Create a Scheduled Cron Jobs

Operating system: CentOS 7 (64bits) + Webmin and virtualmin
OS version: 7 (64bits)


I do not know what problems I have in my virtualmin but every X days it saturates and cannot even be accessed and I have to do a forced restart. To fix this at the moment I have added a cron to restart once a day, but I don’t know why it is not working. I have tried it by running it and it works, but when the time comes it does not restart. Can you help me?

I remove Input to command but don’t running

Thank you very much

Try /sbin/shutdown -r now .

Or better yet, try to figure out what’s causing the problem with CentOS. Since I started using KernelCare and no longer have to reboot for kernel updates, I measure my uptime in months and years. A Linux machine that bogs down and needs to be rebooted every few days has a problem somewhere.

If it’s a public shared Web server, my first bet would be some poorly-written script combined with inadequate resources and/or overly generous resource limits.


Thank you very much for your comment, this worked for me. Now the system is rebooted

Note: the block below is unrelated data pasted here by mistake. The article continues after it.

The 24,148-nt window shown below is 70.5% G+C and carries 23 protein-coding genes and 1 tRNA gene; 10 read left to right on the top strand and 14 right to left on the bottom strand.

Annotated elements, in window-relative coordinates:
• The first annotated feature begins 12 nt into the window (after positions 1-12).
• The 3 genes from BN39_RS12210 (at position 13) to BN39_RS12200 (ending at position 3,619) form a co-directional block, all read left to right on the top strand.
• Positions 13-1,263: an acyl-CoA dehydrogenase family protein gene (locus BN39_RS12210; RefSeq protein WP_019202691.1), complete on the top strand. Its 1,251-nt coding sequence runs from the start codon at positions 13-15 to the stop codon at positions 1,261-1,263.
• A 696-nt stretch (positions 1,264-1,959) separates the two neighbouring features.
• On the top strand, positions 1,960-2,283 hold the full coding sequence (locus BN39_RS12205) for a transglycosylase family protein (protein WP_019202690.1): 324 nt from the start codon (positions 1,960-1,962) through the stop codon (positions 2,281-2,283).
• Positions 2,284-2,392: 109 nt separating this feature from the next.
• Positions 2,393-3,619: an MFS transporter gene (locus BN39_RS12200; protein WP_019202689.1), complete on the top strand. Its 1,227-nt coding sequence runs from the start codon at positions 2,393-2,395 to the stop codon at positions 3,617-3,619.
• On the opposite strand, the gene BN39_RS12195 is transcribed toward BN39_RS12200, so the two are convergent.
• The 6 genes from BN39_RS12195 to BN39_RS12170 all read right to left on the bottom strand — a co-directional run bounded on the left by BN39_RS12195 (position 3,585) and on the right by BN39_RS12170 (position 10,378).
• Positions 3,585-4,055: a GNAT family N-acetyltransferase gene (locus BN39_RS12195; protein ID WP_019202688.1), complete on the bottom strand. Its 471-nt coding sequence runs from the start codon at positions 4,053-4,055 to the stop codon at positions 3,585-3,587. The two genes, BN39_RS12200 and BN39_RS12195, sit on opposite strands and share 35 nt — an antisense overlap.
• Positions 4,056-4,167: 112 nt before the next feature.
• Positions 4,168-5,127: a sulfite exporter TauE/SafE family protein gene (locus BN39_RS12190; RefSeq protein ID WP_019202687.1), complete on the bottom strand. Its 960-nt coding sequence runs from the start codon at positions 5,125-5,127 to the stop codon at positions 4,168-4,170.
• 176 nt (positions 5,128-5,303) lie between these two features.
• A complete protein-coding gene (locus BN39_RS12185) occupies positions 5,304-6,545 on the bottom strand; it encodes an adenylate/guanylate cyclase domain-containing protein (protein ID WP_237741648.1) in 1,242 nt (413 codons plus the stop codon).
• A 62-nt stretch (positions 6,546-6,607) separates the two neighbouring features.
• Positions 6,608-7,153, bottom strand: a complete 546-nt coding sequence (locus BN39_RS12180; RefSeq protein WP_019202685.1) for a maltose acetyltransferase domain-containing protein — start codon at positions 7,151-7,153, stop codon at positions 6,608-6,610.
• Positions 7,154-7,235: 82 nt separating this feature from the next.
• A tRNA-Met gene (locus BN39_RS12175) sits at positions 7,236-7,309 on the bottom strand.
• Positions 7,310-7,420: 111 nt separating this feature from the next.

I don’t know which is the problem, I just install webmin and virtualmin and create 3 webs, any script, do you have any idea to solve my problem?

Thank you very much

You’re welcome.

What are the hardware resources of your server?


This is

2020-10-31 20_22_58-

An Atom N2800 and 2 gigs of RAM is enough to run CentOS 7 and Virtualmin, but not much more.

When you say “three webs,” that’s pretty vague That CPU / RAM combo should be able to run three static HTML sites without much problem, but three Wordpress or other database-driven sites could start stressing it, especially if they’re popular.

I suggest you install htop and iotop so when your server gets bogged down, you can get a better idea of what’s causing it.

yum install epel-release
yum update


yum -y install htop


yum -y install iotop

Also. the fact that your server hardware is less-than-bleeding-edge doesn’t rule out a poorly-coded script that’s pushing it over the edge of the resource cliff, or a scheduled backup that running too many threads and overworking the disk (which is already pretty busy caching). Looking at it while it’s struggling is the next step in understanding why.


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